Book Reviews: The Alice Network, American Dirt & The Wedding Dress Sewing Circle

The Alice Network by Kate Quinn

Goodreads blurb: In an enthralling new historical novel from national bestselling author Kate Quinn, two women—a female spy recruited to the real-life Alice Network in France during World War I and an unconventional American socialite searching for her cousin in 1947—are brought together in a mesmerizing story of courage and redemption.

1947. In the chaotic aftermath of World War II, American college girl Charlie St. Clair is pregnant, unmarried, and on the verge of being thrown out of her very proper family. She’s also nursing a desperate hope that her beloved cousin Rose, who disappeared in Nazi-occupied France during the war, might still be alive. So when Charlie’s parents banish her to Europe to have her “little problem” taken care of, Charlie breaks free and heads to London, determined to find out what happened to the cousin she loves like a sister.

1915. A year into the Great War, Eve Gardiner burns to join the fight against the Germans and unexpectedly gets her chance when she’s recruited to work as a spy. Sent into enemy-occupied France, she’s trained by the mesmerizing Lili, code name Alice, the “queen of spies”, who manages a vast network of secret agents right under the enemy’s nose.

Thirty years later, haunted by the betrayal that ultimately tore apart the Alice Network, Eve spends her days drunk and secluded in her crumbling London house. Until a young American barges in uttering a name Eve hasn’t heard in decades, and launches them both on a mission to find the truth…no matter where it leads.

My take: 3.5 out of 5. I think although i love a dual timeline dual women narrative (There have been a lot recently in my read pile) in this place i think it just made it a bit more tedious. I actually would have liked to hear more about Rose than Charlie and If this was called the Alice Network, why is it not about Alice, she seemed super interesting yet we don’t know where she came from. I would have much preferred a book about the Alice Network and not just about a member of it with their friends. Nonetheless it is a very good historical fiction read with some interesting twists that you really don’t see coming.

American Dirt by Jeanine Cummins

Goodreads Blurb: Lydia lives in Acapulco. She has a son, Luca, the love of her life, and a wonderful husband who is a journalist. And while cracks are beginning to show in Acapulco because of the cartels, Lydia’s life is, by and large, fairly comfortable. But after her husband’s tell-all profile of the newest drug lord is published, none of their lives will ever be the same. Forced to flee, Lydia and Luca find themselves joining the countless people trying to reach the United States. Lydia soon sees that everyone is running from something. But what exactly are they running to?

My take: 4.5 out of 5. This book is outstanding. I cant believe I didn’t read it before. When it came out as Oprah’s book pick it had all the controversy surrounding it so i didn’t end up picking it up. But last year, when i had the call for book recommendations from friends, a friend but this forward. Im glad I gave it a second chance. I was enthralled and was walking around NY listening to the audiobook because I needed to know what happened! There’s so much to unpack in the book so much to think about and in the end it just another reason to be depressed about the state of our world, although its done in beautiful prose.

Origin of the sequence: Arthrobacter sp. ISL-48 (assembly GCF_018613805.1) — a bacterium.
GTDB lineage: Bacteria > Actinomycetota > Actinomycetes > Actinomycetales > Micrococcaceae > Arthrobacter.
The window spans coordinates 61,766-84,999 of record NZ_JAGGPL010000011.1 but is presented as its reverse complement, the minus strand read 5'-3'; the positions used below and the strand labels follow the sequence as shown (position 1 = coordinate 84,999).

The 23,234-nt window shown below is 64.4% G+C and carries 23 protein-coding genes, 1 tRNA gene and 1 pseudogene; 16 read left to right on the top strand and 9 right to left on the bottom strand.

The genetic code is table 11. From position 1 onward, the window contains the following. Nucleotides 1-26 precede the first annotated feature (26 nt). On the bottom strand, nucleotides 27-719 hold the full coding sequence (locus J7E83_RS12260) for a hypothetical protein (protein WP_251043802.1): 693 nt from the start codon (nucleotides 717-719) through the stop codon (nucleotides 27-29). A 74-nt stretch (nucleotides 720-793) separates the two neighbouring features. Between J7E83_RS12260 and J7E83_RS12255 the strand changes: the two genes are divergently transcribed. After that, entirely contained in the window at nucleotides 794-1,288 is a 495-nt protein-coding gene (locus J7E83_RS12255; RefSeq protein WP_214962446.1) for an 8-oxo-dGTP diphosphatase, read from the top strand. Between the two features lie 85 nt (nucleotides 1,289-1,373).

Side note: the cover does not make sense and I really do agree with the controversy surrounding it – I don’t even recall anything relevant with barbed wire?

The Wedding Dress Sewing Circle by Jennifer Ryan

Goodreads Blurb: After renowned fashion designer Cressida Westcott loses both her home and her design house in the London Blitz, she has nowhere to go but the family manor house she fled decades ago. Praying that her niece and nephew will be more hospitable than her brother had been, she arrives with nothing but the clothes she stands in, at a loss as to how to rebuild her business while staying in a quaint country village. Her niece, Violet Westcott, is thrilled that her famous aunt is coming to stay–the village has been interminably dull with all the men off fighting. But just as Cressida arrives, so does Violet’s conscription letter. It couldn’t have come at a worse time; how will she ever find a suitably aristocratic husband if she has to spend her days wearing a frumpy uniform and doing war work? Meanwhile, the local vicar’s daughter, Grace Carlisle, is trying in vain to repair her mother’s gown, her only chance of a white wedding. When Cressida Westcott appears at the local Sewing Circle meeting, Grace asks for her help–but Cressida has much more to teach the ladies than just simple sewing skills. Before long, Cressida’s spirit and ambition galvanizes the village group into action, and they find themselves mending wedding dresses not only for local brides, but for brides across the country. And as the women dedicate themselves to helping others celebrate love, they might even manage to find it for themselves.

This is an ARC review thanks to a gift from the publisher, the book comes out May 31st, 2022

My take: 4 out of 5. A charming historical fiction for fans of the Jan Austen Society and Call the Midwife. It was the same vibe. It also brought me back a little into one of my favorite series – The Friday Night Knitting Club, its just the Tuesday Sewing Circle Here. Is it a perfect book, no. It’s is predictable in so many ways but it is a great feel good story. And as predictable as the character developments and romances are (it all ties up into a too nice bow really) they are really sweet and you kind of fall in love with their stories. Also the fashion, the descriptions are so vivid that I could picture them perfectly in my head!

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